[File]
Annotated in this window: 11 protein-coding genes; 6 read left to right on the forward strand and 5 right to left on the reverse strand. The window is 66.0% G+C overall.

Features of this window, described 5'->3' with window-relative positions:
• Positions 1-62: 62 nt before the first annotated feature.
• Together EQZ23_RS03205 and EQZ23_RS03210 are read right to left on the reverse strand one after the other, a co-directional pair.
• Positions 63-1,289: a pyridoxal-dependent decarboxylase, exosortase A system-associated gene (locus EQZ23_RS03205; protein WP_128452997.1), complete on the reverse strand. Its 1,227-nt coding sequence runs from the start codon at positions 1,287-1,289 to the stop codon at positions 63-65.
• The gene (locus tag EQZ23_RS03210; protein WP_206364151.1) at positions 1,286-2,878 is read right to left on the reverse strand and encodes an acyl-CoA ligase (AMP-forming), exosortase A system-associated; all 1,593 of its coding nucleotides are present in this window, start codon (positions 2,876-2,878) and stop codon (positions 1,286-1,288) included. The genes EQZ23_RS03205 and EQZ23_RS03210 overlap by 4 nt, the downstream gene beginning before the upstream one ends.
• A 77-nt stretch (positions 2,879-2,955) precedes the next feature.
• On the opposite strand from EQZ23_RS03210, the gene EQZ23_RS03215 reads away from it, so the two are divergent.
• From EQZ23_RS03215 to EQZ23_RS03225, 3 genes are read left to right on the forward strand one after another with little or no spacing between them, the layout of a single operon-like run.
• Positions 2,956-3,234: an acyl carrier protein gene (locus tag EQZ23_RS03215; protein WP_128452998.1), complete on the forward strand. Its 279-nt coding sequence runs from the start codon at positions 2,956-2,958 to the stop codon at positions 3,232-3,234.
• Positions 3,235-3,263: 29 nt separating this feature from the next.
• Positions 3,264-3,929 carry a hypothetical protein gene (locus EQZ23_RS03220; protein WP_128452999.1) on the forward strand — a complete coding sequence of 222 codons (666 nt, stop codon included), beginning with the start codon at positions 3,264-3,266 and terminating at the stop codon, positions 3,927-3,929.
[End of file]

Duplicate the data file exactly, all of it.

Annotated in this window: 11 protein-coding genes; 6 read left to right on the forward strand and 5 right to left on the reverse strand. The window is 66.0% G+C overall.

Features of this window, described 5'->3' with window-relative positions:
• Positions 1-62: 62 nt before the first annotated feature.
• Together EQZ23_RS03205 and EQZ23_RS03210 are read right to left on the reverse strand one after the other, a co-directional pair.
• Positions 63-1,289: a pyridoxal-dependent decarboxylase, exosortase A system-associated gene (locus EQZ23_RS03205; protein WP_128452997.1), complete on the reverse strand. Its 1,227-nt coding sequence runs from the start codon at positions 1,287-1,289 to the stop codon at positions 63-65.
• The gene (locus tag EQZ23_RS03210; protein WP_206364151.1) at positions 1,286-2,878 is read right to left on the reverse strand and encodes an acyl-CoA ligase (AMP-forming), exosortase A system-associated; all 1,593 of its coding nucleotides are present in this window, start codon (positions 2,876-2,878) and stop codon (positions 1,286-1,288) included. The genes EQZ23_RS03205 and EQZ23_RS03210 overlap by 4 nt, the downstream gene beginning before the upstream one ends.
• A 77-nt stretch (positions 2,879-2,955) precedes the next feature.
• On the opposite strand from EQZ23_RS03210, the gene EQZ23_RS03215 reads away from it, so the two are divergent.
• From EQZ23_RS03215 to EQZ23_RS03225, 3 genes are read left to right on the forward strand one after another with little or no spacing between them, the layout of a single operon-like run.
• Positions 2,956-3,234: an acyl carrier protein gene (locus tag EQZ23_RS03215; protein WP_128452998.1), complete on the forward strand. Its 279-nt coding sequence runs from the start codon at positions 2,956-2,958 to the stop codon at positions 3,232-3,234.
• Positions 3,235-3,263: 29 nt separating this feature from the next.
• Positions 3,264-3,929 carry a hypothetical protein gene (locus EQZ23_RS03220; protein WP_128452999.1) on the forward strand — a complete coding sequence of 222 codons (666 nt, stop codon included), beginning with the start codon at positions 3,264-3,266 and terminating at the stop codon, positions 3,927-3,929.